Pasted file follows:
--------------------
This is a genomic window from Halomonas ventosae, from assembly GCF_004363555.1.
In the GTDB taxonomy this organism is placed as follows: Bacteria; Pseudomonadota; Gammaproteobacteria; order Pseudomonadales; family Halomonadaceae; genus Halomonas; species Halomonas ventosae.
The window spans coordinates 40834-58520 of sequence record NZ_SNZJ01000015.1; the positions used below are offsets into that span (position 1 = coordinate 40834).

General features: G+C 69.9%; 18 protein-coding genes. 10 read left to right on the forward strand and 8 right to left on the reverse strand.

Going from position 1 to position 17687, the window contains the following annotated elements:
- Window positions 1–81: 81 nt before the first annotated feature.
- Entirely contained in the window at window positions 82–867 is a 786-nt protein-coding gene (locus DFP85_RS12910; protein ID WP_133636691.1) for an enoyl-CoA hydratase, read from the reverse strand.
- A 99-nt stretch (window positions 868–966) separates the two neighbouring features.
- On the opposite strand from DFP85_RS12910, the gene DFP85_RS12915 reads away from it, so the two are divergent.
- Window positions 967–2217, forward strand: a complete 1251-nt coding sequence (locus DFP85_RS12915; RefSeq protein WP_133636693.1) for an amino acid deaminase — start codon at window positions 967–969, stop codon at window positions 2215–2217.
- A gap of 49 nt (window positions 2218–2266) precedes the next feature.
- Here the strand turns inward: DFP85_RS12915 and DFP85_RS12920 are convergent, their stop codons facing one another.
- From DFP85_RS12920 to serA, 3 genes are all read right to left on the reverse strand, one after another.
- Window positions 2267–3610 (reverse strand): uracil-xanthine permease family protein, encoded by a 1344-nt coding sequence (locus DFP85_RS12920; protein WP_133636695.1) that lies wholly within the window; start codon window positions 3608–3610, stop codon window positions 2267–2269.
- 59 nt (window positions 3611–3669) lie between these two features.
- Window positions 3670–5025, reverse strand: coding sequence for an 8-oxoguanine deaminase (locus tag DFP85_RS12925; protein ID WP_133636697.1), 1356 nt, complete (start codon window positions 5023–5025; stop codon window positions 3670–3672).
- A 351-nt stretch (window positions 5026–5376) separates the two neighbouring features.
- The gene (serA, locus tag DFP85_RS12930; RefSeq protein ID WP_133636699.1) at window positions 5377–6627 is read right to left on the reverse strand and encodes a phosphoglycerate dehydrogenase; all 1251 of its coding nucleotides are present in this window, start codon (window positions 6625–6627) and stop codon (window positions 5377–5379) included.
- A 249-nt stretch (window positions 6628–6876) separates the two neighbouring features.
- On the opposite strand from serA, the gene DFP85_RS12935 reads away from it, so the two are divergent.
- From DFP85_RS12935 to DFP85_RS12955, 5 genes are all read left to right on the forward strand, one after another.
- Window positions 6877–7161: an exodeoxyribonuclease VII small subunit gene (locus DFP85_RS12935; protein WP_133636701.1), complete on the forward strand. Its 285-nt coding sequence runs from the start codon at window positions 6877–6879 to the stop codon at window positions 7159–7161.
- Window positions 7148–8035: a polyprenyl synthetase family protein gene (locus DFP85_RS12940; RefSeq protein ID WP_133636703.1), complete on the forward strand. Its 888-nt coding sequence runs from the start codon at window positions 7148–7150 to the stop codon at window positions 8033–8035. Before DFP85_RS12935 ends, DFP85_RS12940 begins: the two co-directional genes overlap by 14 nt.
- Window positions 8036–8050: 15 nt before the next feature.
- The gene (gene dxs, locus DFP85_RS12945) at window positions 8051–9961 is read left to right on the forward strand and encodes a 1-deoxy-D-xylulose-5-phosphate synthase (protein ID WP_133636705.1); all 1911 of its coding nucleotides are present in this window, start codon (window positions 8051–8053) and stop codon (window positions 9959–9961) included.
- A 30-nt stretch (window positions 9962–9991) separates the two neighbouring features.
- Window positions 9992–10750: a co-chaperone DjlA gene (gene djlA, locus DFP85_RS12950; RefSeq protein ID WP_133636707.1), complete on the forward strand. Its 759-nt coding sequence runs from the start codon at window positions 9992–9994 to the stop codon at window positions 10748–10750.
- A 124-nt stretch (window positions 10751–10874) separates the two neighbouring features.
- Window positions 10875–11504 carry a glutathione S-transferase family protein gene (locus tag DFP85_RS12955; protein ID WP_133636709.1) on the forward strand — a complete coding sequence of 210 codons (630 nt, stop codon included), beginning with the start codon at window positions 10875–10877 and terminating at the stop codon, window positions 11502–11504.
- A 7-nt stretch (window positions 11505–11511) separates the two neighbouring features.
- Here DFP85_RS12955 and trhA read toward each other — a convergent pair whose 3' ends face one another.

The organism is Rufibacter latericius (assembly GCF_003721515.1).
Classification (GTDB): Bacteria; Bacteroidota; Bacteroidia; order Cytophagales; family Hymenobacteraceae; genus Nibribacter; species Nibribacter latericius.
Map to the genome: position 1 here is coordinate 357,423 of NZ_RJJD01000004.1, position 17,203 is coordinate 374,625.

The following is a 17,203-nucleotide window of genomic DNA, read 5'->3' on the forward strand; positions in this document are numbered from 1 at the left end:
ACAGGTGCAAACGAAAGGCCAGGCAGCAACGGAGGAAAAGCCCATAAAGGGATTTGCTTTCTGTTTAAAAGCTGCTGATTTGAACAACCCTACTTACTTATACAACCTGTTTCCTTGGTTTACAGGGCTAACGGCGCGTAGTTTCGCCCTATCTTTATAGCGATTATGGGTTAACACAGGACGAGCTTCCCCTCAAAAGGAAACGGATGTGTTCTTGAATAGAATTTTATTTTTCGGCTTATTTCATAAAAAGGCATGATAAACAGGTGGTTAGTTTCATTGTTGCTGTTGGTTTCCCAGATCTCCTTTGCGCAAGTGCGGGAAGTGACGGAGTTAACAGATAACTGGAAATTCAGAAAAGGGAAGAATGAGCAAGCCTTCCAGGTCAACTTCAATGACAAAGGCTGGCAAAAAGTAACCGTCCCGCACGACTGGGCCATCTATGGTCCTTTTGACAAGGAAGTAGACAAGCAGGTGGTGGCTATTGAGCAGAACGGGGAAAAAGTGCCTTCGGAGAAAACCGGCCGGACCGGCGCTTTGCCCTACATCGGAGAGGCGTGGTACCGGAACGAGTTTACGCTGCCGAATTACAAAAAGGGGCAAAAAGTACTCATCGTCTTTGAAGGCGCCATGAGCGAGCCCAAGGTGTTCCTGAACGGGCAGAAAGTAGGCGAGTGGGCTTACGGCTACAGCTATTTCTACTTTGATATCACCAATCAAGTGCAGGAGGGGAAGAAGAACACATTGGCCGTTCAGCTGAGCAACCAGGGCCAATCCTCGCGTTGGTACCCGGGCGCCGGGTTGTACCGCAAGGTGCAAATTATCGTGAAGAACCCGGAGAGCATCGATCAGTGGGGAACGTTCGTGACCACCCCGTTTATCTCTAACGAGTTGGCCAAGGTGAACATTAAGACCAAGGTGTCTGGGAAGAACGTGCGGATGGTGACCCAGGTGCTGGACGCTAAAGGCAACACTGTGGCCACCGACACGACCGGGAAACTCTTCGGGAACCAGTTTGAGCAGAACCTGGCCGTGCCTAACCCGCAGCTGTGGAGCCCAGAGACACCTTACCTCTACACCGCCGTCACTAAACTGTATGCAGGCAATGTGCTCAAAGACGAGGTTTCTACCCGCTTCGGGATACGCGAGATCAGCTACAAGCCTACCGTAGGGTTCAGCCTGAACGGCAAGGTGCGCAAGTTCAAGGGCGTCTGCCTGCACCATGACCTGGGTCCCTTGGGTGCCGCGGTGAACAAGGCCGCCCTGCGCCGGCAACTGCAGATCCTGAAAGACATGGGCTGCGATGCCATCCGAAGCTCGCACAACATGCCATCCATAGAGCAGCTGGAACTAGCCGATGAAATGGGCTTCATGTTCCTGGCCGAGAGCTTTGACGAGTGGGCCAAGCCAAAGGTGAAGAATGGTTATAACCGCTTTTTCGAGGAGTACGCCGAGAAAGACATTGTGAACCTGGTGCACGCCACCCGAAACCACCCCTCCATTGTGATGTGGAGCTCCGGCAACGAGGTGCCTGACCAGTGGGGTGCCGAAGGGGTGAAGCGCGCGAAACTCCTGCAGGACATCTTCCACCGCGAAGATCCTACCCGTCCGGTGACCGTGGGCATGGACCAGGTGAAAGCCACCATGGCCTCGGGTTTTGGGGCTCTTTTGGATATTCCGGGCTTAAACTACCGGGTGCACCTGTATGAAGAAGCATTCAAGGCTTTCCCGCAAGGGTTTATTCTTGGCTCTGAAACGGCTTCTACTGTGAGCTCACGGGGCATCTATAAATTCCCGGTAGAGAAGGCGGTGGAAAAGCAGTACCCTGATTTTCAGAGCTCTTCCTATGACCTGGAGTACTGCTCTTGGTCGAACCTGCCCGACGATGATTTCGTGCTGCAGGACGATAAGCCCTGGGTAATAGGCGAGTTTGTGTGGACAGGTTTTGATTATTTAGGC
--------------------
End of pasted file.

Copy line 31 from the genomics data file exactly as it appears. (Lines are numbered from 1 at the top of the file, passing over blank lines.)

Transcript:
- Here DFP85_RS12955 and trhA read toward each other — a convergent pair whose 3' ends face one another.